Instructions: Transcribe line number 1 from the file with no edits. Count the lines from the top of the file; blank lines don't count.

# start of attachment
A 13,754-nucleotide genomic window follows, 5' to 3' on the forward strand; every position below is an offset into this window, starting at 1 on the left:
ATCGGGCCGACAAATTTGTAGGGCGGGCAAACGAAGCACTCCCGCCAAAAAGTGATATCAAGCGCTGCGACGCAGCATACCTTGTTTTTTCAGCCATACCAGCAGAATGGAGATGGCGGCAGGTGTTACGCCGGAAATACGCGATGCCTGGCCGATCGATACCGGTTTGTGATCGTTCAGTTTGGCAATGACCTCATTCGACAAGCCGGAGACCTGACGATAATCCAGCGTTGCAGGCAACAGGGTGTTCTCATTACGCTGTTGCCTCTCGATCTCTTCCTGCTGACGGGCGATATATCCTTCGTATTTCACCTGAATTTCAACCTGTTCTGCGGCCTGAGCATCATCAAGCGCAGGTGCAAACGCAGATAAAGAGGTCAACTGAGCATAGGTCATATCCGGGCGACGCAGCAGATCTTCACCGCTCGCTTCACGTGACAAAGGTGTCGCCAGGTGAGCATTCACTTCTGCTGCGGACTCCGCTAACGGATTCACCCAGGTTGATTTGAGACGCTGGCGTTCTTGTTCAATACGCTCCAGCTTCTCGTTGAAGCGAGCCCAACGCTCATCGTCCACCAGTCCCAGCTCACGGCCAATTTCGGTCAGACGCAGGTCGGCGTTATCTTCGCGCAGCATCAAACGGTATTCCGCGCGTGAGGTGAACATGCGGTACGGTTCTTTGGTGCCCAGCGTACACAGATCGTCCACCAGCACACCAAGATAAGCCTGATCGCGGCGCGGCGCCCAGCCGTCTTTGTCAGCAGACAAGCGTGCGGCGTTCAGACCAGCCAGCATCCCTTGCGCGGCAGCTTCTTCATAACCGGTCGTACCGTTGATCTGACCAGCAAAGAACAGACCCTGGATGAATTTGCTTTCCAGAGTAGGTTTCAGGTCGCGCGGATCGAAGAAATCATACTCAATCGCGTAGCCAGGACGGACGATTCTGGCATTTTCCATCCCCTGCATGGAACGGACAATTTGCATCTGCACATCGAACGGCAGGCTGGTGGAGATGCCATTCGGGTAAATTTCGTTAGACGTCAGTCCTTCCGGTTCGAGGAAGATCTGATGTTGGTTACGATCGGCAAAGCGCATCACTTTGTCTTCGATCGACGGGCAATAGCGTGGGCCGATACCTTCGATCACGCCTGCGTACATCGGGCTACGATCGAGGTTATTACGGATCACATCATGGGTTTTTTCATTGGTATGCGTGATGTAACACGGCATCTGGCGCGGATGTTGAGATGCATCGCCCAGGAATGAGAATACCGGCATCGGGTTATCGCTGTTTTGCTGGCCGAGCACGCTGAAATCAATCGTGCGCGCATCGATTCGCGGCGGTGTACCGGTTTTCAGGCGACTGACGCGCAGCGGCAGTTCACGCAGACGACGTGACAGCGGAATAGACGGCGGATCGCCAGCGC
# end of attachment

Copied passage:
A 13,754-nucleotide genomic window follows, 5' to 3' on the forward strand; every position below is an offset into this window, starting at 1 on the left: